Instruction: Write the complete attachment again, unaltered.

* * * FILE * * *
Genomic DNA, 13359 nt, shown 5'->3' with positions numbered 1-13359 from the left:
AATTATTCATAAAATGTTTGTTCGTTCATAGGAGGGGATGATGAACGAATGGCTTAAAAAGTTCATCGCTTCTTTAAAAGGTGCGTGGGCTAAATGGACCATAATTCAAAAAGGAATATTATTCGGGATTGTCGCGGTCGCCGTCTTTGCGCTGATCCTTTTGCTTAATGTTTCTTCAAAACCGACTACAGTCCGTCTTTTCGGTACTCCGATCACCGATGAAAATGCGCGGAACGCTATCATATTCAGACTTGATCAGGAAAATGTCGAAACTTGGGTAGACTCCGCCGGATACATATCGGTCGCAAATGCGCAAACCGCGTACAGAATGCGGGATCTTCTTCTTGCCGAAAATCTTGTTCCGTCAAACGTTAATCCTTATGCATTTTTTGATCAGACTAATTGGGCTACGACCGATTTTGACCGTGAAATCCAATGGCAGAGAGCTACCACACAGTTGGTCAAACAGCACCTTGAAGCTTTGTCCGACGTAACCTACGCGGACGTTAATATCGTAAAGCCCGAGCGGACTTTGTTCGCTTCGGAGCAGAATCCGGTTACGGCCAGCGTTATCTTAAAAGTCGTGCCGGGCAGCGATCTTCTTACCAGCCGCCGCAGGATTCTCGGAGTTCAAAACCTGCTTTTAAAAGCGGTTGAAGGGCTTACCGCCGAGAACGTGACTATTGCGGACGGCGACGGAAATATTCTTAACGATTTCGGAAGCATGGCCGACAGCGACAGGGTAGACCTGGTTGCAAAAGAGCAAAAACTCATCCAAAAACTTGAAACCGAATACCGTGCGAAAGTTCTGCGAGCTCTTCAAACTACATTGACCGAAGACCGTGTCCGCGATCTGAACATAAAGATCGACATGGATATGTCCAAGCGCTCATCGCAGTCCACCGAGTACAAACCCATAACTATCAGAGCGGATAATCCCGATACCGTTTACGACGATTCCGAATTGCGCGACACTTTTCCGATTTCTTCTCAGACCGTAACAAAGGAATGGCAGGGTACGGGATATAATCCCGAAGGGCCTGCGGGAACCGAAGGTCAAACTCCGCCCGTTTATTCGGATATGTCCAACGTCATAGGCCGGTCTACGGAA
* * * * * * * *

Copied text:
Genomic DNA, 13359 nt, shown 5'->3' with positions numbered 1-13359 from the left:
AATTATTCATAAAATGTTTGTTCGTTCATAGGAGGGGATGATGAACGAATGGCTTAAAAAGTTCATCGCTTCTTTAAAAGGTGCGTGGGCTAAATGGACCATAATTCAAAAAGGAATATTATTCGGGATTGTCGCGGTCGCCGTCTTTGCGCTGATCCTTTTGCTTAATGTTTCTTCAAAACCGACTACAGTCCGTCTTTTCGGTACTCCGATCACCGATGAAAATGCGCGGAACGCTATCATATTCAGACTTGATCAGGAAAATGTCGAAACTTGGGTAGACTCCGCCGGATACATATCGGTCGCAAATGCGCAAACCGCGTACAGAATGCGGGATCTTCTTCTTGCCGAAAATCTTGTTCCGTCAAACGTTAATCCTTATGCATTTTTTGATCAGACTAATTGGGCTACGACCGATTTTGACCGTGAAATCCAATGGCAGAGAGCTACCACACAGTTGGTCAAACAGCACCTTGAAGCTTTGTCCGACGTAACCTACGCGGACGTTAATATCGTAAAGCCCGAGCGGACTTTGTTCGCTTCGGAGCAGAATCCGGTTACGGCCAGCGTTATCTTAAAAGTCGTGCCGGGCAGCGATCTTCTTACCAGCCGCCGCAGGATTCTCGGAGTTCAAAACCTGCTTTTAAAAGCGGTTGAAGGGCTTACCGCCGAGAACGTGACTATTGCGGACGGCGACGGAAATATTCTTAACGATTTCGGAAGCATGGCCGACAGCGACAGGGTAGACCTGGTTGCAAAAGAGCAAAAACTCATCCAAAAACTTGAAACCGAATACCGTGCGAAAGTTCTGCGAGCTCTTCAAACTACATTGACCGAAGACCGTGTCCGCGATCTGAACATAAAGATCGACATGGATATGTCCAAGCGCTCATCGCAGTCCACCGAGTACAAACCCATAACTATCAGAGCGGATAATCCCGATACCGTTTACGACGATTCCGAATTGCGCGACACTTTTCCGATTTCTTCTCAGACCGTAACAAAGGAATGGCAGGGTACGGGATATAATCCCGAAGGGCCTGCGGGAACCGAAGGTCAAACTCCGCCCGTTTATTCGGATATGTCCAACGTCATAGGCCGGTCTACGGAA